Despite these worries, the South had one final trump card:  the Presidency.  In 1860, it had been literally decades since the President had not either been a Southerner or a Northerner sympathetic to the South’s view of slavery (these Northerners were known colloquially as Doughfaces).  So long as the South or it’s Northern allies occupied the White House, the Southern planter class could breath easier.

And then, Abraham Lincoln of Illinois won the election of 1860.

What was worse, Lincoln wasn’t even on the ballot in most Southern states (laws dictating how candidates got on local ballots were a lot looser then).  Mr. Lincoln became President based solely on votes from the North and West.  To the South, this was a fire bell in the night.  A sectional candidate could now become President without the Electoral College votes of a single Southern state.  The message seemed clear:  the South was under the effective control of other sections of the country that did not have her best interests at heart.  Were, in fact, hostile to her best interests.

On December 20, 1860, less than two months after the election and before Lincoln’s inaugural, South Carolina voted to secede from the United States.  Within a few weeks, Mississippi followed suit.  On February 4, 1861, a convention of southern states approved the constitution of the newly-formed Confederate States of America.

On April 12, 1861, South Carolina militia forces opened fire on the federal garrison of Fort Sumter in Charleston harbor.  The crisis had become a war.

→ 1 CommentTags: The Civil War

Why is Jeff Losing His Health Insurance Benefits?

February 16th, 2011 · 2 Comments

Family Of EEE Patient Fighting To Keep Insurance Coverage —  The guy in this article used to frequent a homebrewing online forum that I also belong to.  Last Fall, he came down with Eastern Equine Encephalitis which is a mosquito-borne illness that causes swelling of the brain.  He was in a coma for months but finally came out of it and has been battling his way back, learning to talk, eat, and interact with his family all over again.  And now, Blue Cross Blue Shield is trying to cut off his benefits because he’s not making enough progress.  Of course, they can’t seem to articulate the actual standard they’re measuring his progress by.

Reminds me of the stuff my folks went through with Dad’s Multiple Sclerosis and the insurance companies.  I’ve known several insurance salesmen over the years who were good, decent human beings.  I don’t want to tar them with this but when it comes to the companies…  Well, just remember: the insurance company isn’t, and never will be, your friend.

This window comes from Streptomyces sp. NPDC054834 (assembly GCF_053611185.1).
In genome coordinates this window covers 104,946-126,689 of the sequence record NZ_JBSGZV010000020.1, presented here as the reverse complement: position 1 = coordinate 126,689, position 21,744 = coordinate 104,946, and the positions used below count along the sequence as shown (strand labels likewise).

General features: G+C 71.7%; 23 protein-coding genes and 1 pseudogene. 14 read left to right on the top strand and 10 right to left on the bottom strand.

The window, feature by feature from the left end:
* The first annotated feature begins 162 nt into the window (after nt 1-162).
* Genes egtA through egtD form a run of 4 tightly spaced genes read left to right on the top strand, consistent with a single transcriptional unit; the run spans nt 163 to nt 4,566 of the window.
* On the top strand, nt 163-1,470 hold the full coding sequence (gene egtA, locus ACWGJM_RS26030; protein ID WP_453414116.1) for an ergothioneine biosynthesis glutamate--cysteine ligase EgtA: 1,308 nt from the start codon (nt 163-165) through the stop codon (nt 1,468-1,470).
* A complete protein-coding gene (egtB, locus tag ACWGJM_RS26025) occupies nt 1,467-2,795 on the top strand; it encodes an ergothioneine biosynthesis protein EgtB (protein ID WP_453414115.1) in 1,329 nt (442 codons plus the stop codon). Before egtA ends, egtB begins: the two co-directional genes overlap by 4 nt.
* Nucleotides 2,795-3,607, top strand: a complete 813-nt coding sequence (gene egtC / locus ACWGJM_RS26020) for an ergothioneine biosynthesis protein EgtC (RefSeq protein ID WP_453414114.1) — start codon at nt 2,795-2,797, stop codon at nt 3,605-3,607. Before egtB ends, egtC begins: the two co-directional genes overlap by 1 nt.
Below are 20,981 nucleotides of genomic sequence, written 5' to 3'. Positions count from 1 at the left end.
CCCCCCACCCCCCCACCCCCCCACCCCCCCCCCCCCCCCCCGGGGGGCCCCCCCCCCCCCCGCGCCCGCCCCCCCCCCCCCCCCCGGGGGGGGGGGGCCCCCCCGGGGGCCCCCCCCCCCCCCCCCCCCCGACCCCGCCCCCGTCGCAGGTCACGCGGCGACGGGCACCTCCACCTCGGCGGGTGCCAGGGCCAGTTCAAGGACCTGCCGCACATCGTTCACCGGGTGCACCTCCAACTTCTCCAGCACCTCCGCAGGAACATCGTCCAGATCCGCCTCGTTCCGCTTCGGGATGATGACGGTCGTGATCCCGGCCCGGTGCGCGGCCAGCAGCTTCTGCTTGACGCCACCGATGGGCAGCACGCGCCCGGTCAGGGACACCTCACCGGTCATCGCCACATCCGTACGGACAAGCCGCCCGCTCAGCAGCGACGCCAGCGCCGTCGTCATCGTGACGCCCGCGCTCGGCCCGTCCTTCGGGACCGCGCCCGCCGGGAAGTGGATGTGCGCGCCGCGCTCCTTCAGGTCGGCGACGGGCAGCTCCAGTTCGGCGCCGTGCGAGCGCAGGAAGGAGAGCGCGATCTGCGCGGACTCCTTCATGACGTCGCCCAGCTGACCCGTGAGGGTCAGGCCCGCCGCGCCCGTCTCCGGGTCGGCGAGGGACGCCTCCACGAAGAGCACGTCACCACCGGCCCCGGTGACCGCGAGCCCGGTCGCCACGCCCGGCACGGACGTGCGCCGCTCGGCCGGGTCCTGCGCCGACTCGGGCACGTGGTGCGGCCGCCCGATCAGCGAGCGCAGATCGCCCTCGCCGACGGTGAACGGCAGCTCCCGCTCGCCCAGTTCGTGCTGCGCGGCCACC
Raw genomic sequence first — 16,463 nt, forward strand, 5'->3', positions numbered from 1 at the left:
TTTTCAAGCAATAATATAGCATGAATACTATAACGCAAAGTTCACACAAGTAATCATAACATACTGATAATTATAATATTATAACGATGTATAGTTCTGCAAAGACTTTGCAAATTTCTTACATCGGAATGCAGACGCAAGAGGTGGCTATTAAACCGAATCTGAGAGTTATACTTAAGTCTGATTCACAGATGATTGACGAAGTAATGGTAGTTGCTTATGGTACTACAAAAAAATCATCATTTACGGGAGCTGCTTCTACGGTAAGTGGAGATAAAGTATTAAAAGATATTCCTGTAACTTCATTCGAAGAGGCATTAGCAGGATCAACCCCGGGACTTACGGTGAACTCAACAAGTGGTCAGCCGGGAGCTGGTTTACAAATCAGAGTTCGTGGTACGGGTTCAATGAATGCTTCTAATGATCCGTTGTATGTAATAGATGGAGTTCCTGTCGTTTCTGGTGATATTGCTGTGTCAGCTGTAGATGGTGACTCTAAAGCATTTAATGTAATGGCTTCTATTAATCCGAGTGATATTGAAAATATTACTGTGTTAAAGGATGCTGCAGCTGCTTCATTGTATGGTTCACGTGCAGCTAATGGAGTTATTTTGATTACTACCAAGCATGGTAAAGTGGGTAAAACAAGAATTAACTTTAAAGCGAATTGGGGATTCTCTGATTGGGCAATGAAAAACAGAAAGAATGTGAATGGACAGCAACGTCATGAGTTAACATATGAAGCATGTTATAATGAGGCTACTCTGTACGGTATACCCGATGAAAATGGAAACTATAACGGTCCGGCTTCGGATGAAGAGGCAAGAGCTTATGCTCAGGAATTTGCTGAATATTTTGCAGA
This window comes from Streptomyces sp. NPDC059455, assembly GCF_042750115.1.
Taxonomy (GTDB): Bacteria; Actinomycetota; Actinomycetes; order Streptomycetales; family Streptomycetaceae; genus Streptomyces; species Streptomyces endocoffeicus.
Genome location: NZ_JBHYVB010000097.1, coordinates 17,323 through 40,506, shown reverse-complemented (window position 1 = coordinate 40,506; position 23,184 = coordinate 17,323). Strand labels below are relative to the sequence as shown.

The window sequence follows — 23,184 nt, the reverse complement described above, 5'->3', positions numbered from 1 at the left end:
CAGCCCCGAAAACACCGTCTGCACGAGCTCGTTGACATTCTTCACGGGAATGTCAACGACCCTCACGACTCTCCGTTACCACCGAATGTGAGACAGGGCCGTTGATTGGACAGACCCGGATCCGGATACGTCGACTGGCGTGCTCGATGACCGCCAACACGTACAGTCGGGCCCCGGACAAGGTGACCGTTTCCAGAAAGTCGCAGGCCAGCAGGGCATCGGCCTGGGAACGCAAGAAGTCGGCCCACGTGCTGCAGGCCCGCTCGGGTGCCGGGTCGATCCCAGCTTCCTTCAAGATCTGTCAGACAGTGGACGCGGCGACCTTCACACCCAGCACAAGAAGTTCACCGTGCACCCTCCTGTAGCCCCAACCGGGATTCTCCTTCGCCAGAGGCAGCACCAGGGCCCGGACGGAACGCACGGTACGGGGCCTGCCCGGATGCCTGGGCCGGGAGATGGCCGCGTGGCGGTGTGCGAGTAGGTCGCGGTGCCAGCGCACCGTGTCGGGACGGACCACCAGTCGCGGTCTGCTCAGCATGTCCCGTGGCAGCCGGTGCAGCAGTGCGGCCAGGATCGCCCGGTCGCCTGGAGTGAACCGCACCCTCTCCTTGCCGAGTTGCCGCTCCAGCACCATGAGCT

→ 2 CommentsTags: Uncategorized

Merry Christmas!

December 25th, 2010 · No Comments

Wishing the joy of the season to all.

christmas protraits 2010 (16)

→ No CommentsTags: Family · Holidays

The New Pentagon Papers?

December 3rd, 2010 · No Comments

Like everyone else, I’ve been hearing a lot about WikiLeaks lately and have been trying to decide how I feel about the disclosure of so much classified information stolen from our government.  I haven’t read all the stuff (and don’t plan to; who has that kind of time?) but I do have a few thoughts:

  • WikiLeak’s founder says that nothing he has posted jeopardized any American lives, including those of our soldiers serving in war zones.  I don’t know for sure that he is wrong but I am pretty sure that he is not qualified to make that judgment.
  • I’ve heard a lot of comparisons to the Pentagon Papers.  I don’t see the comparison.  The Pentagon Papers exposed a pattern of lies told by government officials over more than 10 years; these lies were used to justify escalating the war in Vietnam.  There was clear wrongdoing exposed, which makes the guy who leaked the documents a whistleblower.  I haven’t read all the WikiLeaks stuff but I haven’t heard about anything that sounds like the Pentagon Papers.  Video of combat in Afghanistan?  Gossipy diplomatic cables that reveal government officials saying uncomplimentary things about leaders of other countries?  Please.  Sounds like the stuff you see on TMZ.  I don’t see how any of this qualifies as whistleblowing.
  • The newspapers that are publishing the documents have been falling all over themselves to explain that they, unlike the guy who stole the documents in the first place, are not breaking the law.  It’s illegal to steal classified documents but once they’re out already, republishing them in the paper is protected by freedom of the press.  I’m no expert on constitutional law but this puzzles me.  If you steal a car and I buy it from you (knowing it’s stolen), I can be charged with a crime even though I didn’t do the actual stealing.  How is this different?

It may not sound like it, but I’m generally pretty liberal on these kinds of First Amendment issues.  But I also believe strongly that our First Amendment rights work best when combined with civic responsibility.  I don’t see a lot of that here.

→ No CommentsTags: Politics

Jesus Wept

November 30th, 2010 · 3 Comments

The following letter was sent to the newspaper in Fargo-Moorhead and published on November 29, 2010:

Enough with holiday ‘beggars’
Seems it is that time of year again. Went to my local Hornbacher’s store and was instantly accosted by the first beggar of the year. You know, some guy wearing red and clanging around with some ridiculous bell while begging for my hard-earned money so they can give it to people who do not work as hard as I do.

These people go far beyond collecting donations by making an annoying racket and harassing would-be shoppers for their money. This has been a problem for as long as I can remember. Surely there must be something we can do about this. Noise ordinance? Panhandling laws?